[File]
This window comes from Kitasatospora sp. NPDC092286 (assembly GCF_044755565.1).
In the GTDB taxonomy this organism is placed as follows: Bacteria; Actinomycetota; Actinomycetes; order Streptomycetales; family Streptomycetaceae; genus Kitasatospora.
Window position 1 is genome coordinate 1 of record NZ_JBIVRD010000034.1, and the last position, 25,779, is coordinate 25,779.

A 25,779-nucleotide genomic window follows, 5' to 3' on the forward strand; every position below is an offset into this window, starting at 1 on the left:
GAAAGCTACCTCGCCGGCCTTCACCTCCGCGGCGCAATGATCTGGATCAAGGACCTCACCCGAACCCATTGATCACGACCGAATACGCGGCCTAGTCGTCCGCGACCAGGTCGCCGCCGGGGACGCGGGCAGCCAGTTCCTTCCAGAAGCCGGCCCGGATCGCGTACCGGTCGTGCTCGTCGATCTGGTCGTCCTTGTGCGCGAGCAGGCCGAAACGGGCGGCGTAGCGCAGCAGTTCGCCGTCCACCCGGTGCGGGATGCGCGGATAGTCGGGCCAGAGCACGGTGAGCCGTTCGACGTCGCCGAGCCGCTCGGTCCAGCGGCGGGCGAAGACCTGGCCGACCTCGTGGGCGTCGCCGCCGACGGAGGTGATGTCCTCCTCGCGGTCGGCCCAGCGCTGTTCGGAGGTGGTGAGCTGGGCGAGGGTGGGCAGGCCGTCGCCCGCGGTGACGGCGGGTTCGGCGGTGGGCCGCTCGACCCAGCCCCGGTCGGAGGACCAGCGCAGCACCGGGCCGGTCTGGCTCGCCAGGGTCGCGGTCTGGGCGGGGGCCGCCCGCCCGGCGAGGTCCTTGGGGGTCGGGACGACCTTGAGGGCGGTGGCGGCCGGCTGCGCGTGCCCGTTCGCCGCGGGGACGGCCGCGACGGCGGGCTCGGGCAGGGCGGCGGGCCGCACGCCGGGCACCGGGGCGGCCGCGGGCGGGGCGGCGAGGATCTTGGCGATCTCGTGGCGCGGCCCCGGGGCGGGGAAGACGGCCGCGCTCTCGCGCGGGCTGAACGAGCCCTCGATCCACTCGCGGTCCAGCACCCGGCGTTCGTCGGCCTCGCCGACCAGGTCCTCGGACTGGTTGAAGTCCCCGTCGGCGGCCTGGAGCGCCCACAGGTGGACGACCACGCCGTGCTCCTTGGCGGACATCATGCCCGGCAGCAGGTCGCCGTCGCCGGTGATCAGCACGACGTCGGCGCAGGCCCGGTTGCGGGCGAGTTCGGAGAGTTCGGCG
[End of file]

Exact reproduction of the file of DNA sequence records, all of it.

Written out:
This window comes from Kitasatospora sp. NPDC092286 (assembly GCF_044755565.1).
In the GTDB taxonomy this organism is placed as follows: Bacteria; Actinomycetota; Actinomycetes; order Streptomycetales; family Streptomycetaceae; genus Kitasatospora.
Window position 1 is genome coordinate 1 of record NZ_JBIVRD010000034.1, and the last position, 25,779, is coordinate 25,779.

A 25,779-nucleotide genomic window follows, 5' to 3' on the forward strand; every position below is an offset into this window, starting at 1 on the left:
GAAAGCTACCTCGCCGGCCTTCACCTCCGCGGCGCAATGATCTGGATCAAGGACCTCACCCGAACCCATTGATCACGACCGAATACGCGGCCTAGTCGTCCGCGACCAGGTCGCCGCCGGGGACGCGGGCAGCCAGTTCCTTCCAGAAGCCGGCCCGGATCGCGTACCGGTCGTGCTCGTCGATCTGGTCGTCCTTGTGCGCGAGCAGGCCGAAACGGGCGGCGTAGCGCAGCAGTTCGCCGTCCACCCGGTGCGGGATGCGCGGATAGTCGGGCCAGAGCACGGTGAGCCGTTCGACGTCGCCGAGCCGCTCGGTCCAGCGGCGGGCGAAGACCTGGCCGACCTCGTGGGCGTCGCCGCCGACGGAGGTGATGTCCTCCTCGCGGTCGGCCCAGCGCTGTTCGGAGGTGGTGAGCTGGGCGAGGGTGGGCAGGCCGTCGCCCGCGGTGACGGCGGGTTCGGCGGTGGGCCGCTCGACCCAGCCCCGGTCGGAGGACCAGCGCAGCACCGGGCCGGTCTGGCTCGCCAGGGTCGCGGTCTGGGCGGGGGCCGCCCGCCCGGCGAGGTCCTTGGGGGTCGGGACGACCTTGAGGGCGGTGGCGGCCGGCTGCGCGTGCCCGTTCGCCGCGGGGACGGCCGCGACGGCGGGCTCGGGCAGGGCGGCGGGCCGCACGCCGGGCACCGGGGCGGCCGCGGGCGGGGCGGCGAGGATCTTGGCGATCTCGTGGCGCGGCCCCGGGGCGGGGAAGACGGCCGCGCTCTCGCGCGGGCTGAACGAGCCCTCGATCCACTCGCGGTCCAGCACCCGGCGTTCGTCGGCCTCGCCGACCAGGTCCTCGGACTGGTTGAAGTCCCCGTCGGCGGCCTGGAGCGCCCACAGGTGGACGACCACGCCGTGCTCCTTGGCGGACATCATGCCCGGCAGCAGGTCGCCGTCGCCGGTGATCAGCACGACGTCGGCGCAGGCCCGGTTGCGGGCGAGTTCGGAGAGTTCGGCG